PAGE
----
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Sum over primes asymtotics

  1. Jul 22, 2010 #1
    is the following asymptotic approximation valid whenever dealing sums over primes ?? [tex] \sum_{p\le x}f(p) \sim \int_{2}^{x}\frac{f(x)dx}{log(x)} [/tex]
  2. jcsd
  3. Jul 22, 2010 #2


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    f(x)=1 if x is a prime number, 0 otherwise

    You'll definitely need at least some assumptions like continuity, and probably uniform continuity, otherwise you could just make f(x) approximately zero except for at prime numbers, where it forms sharper and sharper spikes over time

    Even then, if f(x) only had finite support, say f(x)=1 for x<6, f(x)=7-x if 6<x<7, 0 if x>7, then you will never get the difference to become small or the ratio of the two to become close to each other (I'm not sure exactly what you mean by ~ in this case but since for x>7 the two stop changing and are not equal to each other, it's obviously not the case that they become asymptotically close for any definition of asymptotic)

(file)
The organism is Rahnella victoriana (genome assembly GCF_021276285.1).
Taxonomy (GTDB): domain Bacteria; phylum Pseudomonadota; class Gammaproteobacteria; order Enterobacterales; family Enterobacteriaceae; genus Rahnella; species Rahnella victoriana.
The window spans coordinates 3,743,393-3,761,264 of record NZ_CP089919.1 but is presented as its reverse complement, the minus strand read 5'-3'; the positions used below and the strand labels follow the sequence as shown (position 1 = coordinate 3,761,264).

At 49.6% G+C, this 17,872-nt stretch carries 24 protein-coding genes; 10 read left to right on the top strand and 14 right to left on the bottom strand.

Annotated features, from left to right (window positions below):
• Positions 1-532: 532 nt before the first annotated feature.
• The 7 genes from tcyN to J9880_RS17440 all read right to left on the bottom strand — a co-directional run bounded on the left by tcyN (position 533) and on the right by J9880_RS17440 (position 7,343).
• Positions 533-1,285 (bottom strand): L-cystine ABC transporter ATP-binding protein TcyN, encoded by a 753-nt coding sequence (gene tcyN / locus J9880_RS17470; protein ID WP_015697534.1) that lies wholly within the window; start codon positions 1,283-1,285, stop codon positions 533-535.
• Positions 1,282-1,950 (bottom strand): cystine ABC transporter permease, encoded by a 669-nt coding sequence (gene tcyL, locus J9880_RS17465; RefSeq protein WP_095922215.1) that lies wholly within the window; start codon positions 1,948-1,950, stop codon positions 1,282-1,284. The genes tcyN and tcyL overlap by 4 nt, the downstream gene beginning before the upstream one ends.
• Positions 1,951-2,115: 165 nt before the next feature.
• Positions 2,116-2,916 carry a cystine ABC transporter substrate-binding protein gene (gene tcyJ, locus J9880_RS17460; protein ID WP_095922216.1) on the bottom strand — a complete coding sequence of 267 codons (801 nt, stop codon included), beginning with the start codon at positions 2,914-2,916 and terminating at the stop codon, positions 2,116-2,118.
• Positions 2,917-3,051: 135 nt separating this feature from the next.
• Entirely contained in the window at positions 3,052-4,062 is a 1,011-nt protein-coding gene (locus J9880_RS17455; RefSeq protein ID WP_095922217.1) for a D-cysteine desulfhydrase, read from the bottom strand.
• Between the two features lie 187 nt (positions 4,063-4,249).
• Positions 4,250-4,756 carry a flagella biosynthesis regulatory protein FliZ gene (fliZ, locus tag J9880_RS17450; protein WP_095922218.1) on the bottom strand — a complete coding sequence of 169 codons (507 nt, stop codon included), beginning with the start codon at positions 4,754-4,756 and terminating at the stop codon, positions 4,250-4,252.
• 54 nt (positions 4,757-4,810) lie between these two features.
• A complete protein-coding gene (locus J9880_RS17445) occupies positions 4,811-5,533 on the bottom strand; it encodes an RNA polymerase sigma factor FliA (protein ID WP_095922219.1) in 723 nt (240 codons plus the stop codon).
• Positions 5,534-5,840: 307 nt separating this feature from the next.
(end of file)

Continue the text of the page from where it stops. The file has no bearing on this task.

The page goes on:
4. Jul 22, 2010 #3
    i mean ASYMPTOTIC that is the quotient between the series and the integral will tend to 1 for big x

    for example if you set f(x)=1 you get the Prime Number Theorem
  5. Jul 22, 2010 #4


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    And if you set f(x) to be either of the examples that I gave in my post you don't get such a result
  6. Jul 22, 2010 #5


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    I assume the integral was intended to be [tex]\int_2^x\frac{f(t)dt}{\log t}[/tex].

    Here's a uniformly continuous function supported on x > 0 where the two differ asymptotically:

    [tex]f(x) = 2^{-x}[/tex] for x a positive integer
    [tex]f(x) = 1[/tex] for x a positive half-integer
    [tex]f(x) = (\lfloor x\rfloor-x+1/2)f(\lfloor x\rfloor)+x-\lfloor x\rfloor[/tex] for [tex]\lfloor x\rfloor<x<\lfloor x\rfloor+1/2[/tex]
    [tex]f(x) = x-\lfloor x\rfloor-1/2+(\lfloor x\rfloor+1-x)f(\lfloor x\rfloor+1)[/tex] for [tex]\lfloor x\rfloor+1/2<x<\lfloor x\rfloor+1[/tex]

    [tex]\sum_{p\le x}f(p)\sim1\ldots[/tex] (actually, 0.4146825... + o(1), where the number is Sloane's A051006)
    [tex]\int_2^x\frac{f(t)dt}{\log t}\sim\frac{x}{2\log x}[/tex]

    What about restricting f to monotonic functions? I mean with all the other stuff -- without uniform continuity I think I can make it fail even for monotonics.
    Last edited: Jul 22, 2010
  7. Jul 22, 2010 #6
    well, how about trying it for WELL BEHAVED function ? like polynomials , trigonometric and all this stuff ..
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